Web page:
Similarly, part of the cycle hub’s success, Panagi believes, has been down to breaking the stigma that Heathrow is not suited to cycling.
Although Heathrow is vast, and due to the runways and terminals people cannot travel across the middle, the landscape is very flat. “People don’t realise how easy it is to cycle to,” said Panagi. “Most of the staff live within the four local authorities around the airport, all within a reasonable rideable distance.”
And to show this to any would-be cyclists, staff at the hub are developing a map that highlights quieter routes that avoid the myriad of surrounding motorways, dual carriageways and junctions – each with estimated journey times – that can be downloaded from their website. The map started with 10 main routes and they hope to add to it as cyclists send in their suggestions.
Fettling an employee bike
“One of the barriers we found was that people don’t know how to get here,” said Ceri James, Heathrow commuter initiatives manager. “The map shows actual routes they can take and how long it’ll take. We’re hoping that map will give them a starting point to say ‘ I live in Slough or I live in Farrow and that’s the route someone else did’ so they can start to cycle as well.”
On Tuesday evenings during the summer there are organised cycle rides through the nearby countryside open to everyone. There’s even talk of extending this to lunchtime rides, where staff who don’t have a bike can temporarily loan or hire one to cycle while at work.
Considering the success the hub has in the two years it has been open, it’s no wonder those behind it have big plans for its future.
As well as the 76,000 airport staff, there are another 10,000 people working in the hotels around the airport and even more people who live in the surrounding areas – all whom Panagi would like to reach out to next.
“We want to be more engaged with the cycle community. We want to make sure the space we have is utilised. Heathrow is 351 different companies and we want all those companies to be integrated and running their cycle to work schemes through the hub.”
Already the hub works closely with the local authorities around the area and Transport for London (TFL), a relationship they want to continue to build on. “The next stage is to talk about the local community,” Panagi said. “We want this to be a west London hub for cycling, not just for the airport.
“When they are running cycle training or working with kids in school, they [the cycle hub team] can help by going and talking about bike maintenance,” Only time will tell the impact the Heathrow Cycle Hub can have on the rest of the community, but it is clear so far that the hub is managing to successfully tap into its workers’ needs by persuading more of them to get out on their bikes.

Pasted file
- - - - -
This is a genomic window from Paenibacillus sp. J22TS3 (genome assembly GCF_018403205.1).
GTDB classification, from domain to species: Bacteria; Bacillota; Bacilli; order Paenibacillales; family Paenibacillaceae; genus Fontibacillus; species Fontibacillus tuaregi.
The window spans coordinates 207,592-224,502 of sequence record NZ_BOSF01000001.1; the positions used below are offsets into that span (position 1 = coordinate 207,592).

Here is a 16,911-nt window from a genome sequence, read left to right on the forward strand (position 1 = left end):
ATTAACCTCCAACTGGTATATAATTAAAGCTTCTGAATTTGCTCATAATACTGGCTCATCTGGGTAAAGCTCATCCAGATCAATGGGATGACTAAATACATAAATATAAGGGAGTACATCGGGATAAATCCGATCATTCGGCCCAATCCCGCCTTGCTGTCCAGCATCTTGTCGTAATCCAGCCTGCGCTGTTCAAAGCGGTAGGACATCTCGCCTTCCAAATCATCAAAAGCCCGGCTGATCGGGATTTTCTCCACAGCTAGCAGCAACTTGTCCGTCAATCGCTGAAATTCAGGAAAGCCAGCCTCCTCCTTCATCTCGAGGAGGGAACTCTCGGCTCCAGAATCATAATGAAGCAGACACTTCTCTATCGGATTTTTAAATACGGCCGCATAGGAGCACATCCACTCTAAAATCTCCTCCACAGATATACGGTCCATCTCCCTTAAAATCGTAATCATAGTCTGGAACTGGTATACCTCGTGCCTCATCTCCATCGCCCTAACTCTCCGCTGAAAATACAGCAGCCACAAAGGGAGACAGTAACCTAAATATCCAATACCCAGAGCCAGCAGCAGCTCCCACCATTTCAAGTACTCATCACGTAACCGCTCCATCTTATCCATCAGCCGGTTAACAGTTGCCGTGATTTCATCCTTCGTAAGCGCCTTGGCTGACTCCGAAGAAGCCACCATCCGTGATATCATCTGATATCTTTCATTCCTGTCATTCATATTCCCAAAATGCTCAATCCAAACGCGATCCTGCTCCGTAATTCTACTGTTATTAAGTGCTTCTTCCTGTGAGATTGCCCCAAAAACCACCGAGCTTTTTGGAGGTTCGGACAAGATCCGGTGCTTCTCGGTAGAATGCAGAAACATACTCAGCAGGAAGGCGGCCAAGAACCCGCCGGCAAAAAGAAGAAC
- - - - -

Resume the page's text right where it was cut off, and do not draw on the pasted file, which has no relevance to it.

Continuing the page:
The hub could become the blueprint for other airports or companies from other sectors to follow in the future. In its tireless drive for increased membership, British Cycling recently struck up a partnership with the hub. And back in April, the team won the ‘Best workplace initiative’ at the London Cycling Awards.
“Without organisations committed and making this kind of change to cycling, cycling won’t grow,” said Panagi. “You’ve got to have something to anchor people and we feel the cycle hub is that anchor. This is the start of the cycling journey, not the end.”
What’s so good about the hub?
Ray Fitzgerald 41, Feltham
“I cycle to work every day and I work at the airport, I always cycled to work. I signed up within the first month of it opening.
I like the convenience, the level of service and I’ve got to know the guys quite well.”
Jason Brookes 43, Leicestershire
“I’m from Leicestershire but live on a narrow boat down here during the week. I cycle because of ease. It can take me up to 40 minutes in a car and I can do it in 25 minutes on a bike. The hub provided me with a bike at a very exceptional price, the services are very good – a free service on your bike saves you time so you don’t have to think about it.”
Brian McAdam 52, Uxbridge
“I bought a bike in December last year.
I didn’t use to cycle but I was over in Terminal 4 before and now I’m in Terminal 2b and it’s easier to get here by bike. It’s such a unique facility it must encourage more people to cycle. It did me!”
Mark Higgins 39, Thames Ditton
“I used to keep my bike in the offices then they started doing these bike boxes [outside the hub to store bikes]. They fix my bike regularly. I went in yesterday and they booked it in for a service. They just take it out of the lockers and put it back for me. It’s a very good thing.”
Since the hub was first introduced
|45% more employees are cycling to work||520 bikes have been sold at the hub shop||116 people attended maintenance classes||2,700 bikes have been serviced or repaired|
This article was first published in the August 22 issue of Cycling Weekly. Read Cycling Weekly magazine on the day of release where ever you are in the world International digital edition, UK digital edition. And if you like us, rate us!